Honor's relationship with Huawei will soon bring huge software benefits — but it's unclear how a more fleshed-out Honor lineup might coexist with the parent brand.
At a recent event in China, Honor Vice President George Zhao announced that the Honor 8 had passed 1.5 million units sold in just two months. The phone went on sale first in China in July, before arriving in the West less than a month ago. Underscoring the rapid growth of Huawei's online-centric brand, Zhao also revealed that 100 million Honor phones had been sold in total throughout the brand's 999-day history.
Those are two big milestones, but the early success of the Honor 8 in particular stands out — surely helped along by Honor's more established presence in Europe these days, and the overall quality of the product.
Honor owes a lot of that to Huawei. Beneath its ridiculously reflective exterior, the Honor 8 is basically a Huawei P9. And this year's Honor phones have benefitted from the vast improvements in the company's EMUI software, which is more usable than ever.
And on the software side, things are about to get a lot better. EMUI 4.1 still has some nagging issues, mainly to do with the way background apps, notifications and app-switching are handled. What little we've seen of the upcoming EMUI 5, based on Android Nougat, gives us hope that these last vestiges of Huawei weirdness are going away, replaced by an altogether more Western-friendly UI. The leaked EMUI 5 build we've seen running on the Huawei P9 has stock Android-style notifications and task-switching UI — finally — alongside other visual tweaks.
These are big, important change that'll make all Huawei — and by extension, Honor — phones more appealing to phone buyers in the West. As things stand, software is still Huawei's biggest weakness. When EMUI 5 lands, and that's no longer the case, expect adoring praise from the tech press to bolster sales of Huawei phones among enthusiasts.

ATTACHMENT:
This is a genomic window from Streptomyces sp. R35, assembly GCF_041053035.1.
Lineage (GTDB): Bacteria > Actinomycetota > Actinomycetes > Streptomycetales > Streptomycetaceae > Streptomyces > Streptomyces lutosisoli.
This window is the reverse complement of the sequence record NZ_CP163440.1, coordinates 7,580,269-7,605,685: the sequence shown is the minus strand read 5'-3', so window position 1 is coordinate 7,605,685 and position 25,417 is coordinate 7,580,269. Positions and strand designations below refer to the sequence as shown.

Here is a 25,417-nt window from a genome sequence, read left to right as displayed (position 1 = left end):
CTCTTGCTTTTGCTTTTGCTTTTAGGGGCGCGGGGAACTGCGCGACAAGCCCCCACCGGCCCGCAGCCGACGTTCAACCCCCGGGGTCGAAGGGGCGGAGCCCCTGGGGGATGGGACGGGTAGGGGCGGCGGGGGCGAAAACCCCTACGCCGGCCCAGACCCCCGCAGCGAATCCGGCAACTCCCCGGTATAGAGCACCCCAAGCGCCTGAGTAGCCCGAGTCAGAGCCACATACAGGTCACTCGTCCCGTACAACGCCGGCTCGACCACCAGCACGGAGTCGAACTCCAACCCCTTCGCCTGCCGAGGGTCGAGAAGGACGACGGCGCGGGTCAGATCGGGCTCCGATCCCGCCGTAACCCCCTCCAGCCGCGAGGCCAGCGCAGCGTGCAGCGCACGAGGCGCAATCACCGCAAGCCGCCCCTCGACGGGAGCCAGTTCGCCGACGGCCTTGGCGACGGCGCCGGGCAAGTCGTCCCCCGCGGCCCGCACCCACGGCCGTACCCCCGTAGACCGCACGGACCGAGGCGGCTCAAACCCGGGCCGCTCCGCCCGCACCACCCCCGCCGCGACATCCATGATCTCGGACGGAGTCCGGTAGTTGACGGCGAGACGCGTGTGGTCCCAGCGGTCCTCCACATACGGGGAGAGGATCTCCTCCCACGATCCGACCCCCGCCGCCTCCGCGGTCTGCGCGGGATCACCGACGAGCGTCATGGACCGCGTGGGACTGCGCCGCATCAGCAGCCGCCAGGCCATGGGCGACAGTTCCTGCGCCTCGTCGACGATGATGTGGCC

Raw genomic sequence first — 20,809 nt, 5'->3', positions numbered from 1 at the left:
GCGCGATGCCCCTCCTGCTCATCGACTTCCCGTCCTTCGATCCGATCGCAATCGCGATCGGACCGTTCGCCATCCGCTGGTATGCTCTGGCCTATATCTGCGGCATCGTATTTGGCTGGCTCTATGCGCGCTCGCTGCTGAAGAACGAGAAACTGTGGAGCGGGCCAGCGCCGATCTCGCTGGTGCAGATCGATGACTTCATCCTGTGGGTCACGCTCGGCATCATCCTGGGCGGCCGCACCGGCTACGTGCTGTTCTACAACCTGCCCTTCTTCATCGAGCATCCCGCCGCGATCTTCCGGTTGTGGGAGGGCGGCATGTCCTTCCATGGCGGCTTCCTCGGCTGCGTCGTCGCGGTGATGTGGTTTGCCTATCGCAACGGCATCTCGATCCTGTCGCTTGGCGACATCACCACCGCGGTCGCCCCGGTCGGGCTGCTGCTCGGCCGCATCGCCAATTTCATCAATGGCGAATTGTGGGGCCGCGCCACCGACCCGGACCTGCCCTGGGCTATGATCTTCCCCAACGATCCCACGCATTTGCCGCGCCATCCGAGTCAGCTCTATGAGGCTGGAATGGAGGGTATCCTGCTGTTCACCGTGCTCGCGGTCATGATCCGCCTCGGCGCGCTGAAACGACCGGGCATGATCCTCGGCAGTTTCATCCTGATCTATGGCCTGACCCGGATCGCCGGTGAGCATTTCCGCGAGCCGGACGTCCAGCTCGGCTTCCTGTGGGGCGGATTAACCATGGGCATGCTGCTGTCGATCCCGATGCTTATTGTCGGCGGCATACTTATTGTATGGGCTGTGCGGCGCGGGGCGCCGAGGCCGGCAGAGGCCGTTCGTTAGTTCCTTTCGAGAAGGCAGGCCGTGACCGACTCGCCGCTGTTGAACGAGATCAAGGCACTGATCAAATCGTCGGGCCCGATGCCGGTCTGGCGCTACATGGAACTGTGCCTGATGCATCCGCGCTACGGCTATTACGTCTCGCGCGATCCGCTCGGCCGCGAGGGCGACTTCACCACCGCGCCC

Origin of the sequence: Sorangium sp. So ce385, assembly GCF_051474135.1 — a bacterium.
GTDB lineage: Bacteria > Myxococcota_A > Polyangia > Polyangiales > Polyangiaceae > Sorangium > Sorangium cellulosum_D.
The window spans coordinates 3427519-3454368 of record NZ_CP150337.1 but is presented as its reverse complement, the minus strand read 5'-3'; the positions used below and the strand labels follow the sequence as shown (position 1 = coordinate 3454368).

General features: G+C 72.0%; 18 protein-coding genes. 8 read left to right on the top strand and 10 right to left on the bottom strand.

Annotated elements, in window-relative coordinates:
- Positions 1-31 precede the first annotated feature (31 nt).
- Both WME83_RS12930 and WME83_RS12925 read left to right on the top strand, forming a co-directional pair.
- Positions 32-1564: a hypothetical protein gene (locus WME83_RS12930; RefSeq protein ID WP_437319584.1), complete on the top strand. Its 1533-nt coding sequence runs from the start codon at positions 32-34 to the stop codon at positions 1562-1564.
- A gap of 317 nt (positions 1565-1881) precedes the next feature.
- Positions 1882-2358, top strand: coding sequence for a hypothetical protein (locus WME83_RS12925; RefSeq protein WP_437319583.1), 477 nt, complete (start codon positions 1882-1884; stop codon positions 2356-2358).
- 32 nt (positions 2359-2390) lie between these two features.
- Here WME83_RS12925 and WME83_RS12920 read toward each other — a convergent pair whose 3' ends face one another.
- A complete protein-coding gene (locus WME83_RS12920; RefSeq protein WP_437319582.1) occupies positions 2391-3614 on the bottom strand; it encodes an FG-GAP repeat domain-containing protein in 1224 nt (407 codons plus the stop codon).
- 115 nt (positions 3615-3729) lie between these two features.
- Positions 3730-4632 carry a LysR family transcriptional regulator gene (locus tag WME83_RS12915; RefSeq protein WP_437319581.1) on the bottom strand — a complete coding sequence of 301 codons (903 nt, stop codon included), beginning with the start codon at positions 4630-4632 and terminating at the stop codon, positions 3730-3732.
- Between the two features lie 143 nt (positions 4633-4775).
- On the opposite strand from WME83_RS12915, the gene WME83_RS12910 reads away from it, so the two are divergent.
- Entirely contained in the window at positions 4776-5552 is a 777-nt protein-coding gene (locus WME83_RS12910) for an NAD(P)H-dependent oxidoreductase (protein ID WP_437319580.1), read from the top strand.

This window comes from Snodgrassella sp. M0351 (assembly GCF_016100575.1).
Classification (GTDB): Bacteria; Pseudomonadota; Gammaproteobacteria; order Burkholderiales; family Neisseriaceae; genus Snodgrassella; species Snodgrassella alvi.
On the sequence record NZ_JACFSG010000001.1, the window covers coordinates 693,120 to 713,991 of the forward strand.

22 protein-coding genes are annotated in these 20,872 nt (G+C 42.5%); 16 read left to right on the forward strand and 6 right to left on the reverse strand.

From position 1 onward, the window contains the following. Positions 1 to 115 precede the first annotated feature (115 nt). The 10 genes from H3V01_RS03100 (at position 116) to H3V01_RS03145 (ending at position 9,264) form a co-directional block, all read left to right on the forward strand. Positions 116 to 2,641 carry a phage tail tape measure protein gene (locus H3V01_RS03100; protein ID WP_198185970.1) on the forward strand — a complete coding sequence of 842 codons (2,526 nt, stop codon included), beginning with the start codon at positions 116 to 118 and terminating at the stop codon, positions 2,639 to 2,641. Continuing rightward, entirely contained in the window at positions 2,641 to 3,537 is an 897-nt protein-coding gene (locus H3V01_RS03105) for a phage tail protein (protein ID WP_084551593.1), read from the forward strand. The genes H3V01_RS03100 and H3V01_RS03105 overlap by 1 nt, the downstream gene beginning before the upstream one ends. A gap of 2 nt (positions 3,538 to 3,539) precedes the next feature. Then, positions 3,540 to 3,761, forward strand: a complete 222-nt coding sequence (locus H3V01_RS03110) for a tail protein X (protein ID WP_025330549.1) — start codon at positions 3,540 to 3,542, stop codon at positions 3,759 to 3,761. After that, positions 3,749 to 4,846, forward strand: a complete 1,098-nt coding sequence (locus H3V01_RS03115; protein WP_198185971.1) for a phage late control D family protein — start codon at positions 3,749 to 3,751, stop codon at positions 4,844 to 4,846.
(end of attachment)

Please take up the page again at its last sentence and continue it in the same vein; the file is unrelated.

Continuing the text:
As we discussed a few months back, it's partly thanks to Huawei's new focus on software design, led by a big new hire:
[EMUI 5] will be the first chance we get to see the work of former Apple creative director Abigail Brody, who Huawei hired in September 2015 to oversee user experience, building a team out of its newly established San Francisco design center. That in itself should tell you how serious Huawei is about software design [...]
A more streamlined, Googley Huawei UX layer should also help the company push out Android updates faster — like many phone makers, Huawei has struggled to push out new versions in a timely manner. In a recent interview, Huawei smartphone chief Changzhu Li revealed that the company has set a two-month target for updating its phones in future. Sure, it's one thing to set such a target and another to achieve it, especially with carrier certification and other hoops to jump through.
Next-gen Honor phones should get all the EMUI 5 goodies as standard.
The next generation of Honor phones should get all this stuff as standard. (And the current ones, when they're updated, will get much better too.) Honor's phones have always been about higher-end hardware than you'd expect at a lower price point than you'd anticipate — with the caveat that the software's a bit weird. When the one major catch next to any Honor phone purchase goes away, expect sales to rise accordingly.
However the Huawei angle also presents some challenges. The parent brand has a more fleshed-out phone lineup than ever before, particularly in Europe. There's the Mate and "P" lines at the high end, and the new Nova in the middle. There's already a bit of crossover between Nova and Honor, with similar price points getting you either superior build and battery life (in the Nova and Nova Plus) or flashier specs and design (in the Honor 8).
But the real conundrum is between the Huawei P9 and the Honor 8. On the inside they're basically the same phone. Sure, distribution channels are different — the Huawei phone lives within the traditional carrier system, the Honor phone is sold mainly online. (That's to say nothing of the visual differences that speak to each brand's image.) But Huawei is increasingly competing with itself in this space, and it's hard to avoid the conclusion that the Honor 8 may erode European P9 sales in the longterm. If the same happens with next year's P10 and Honor 9, it may be time to further differentiate the two lines' hardware.
However things pan out, 2017 is sure to be an interesting year for both Huawei brands, with plenty of momentum and important new software changes.
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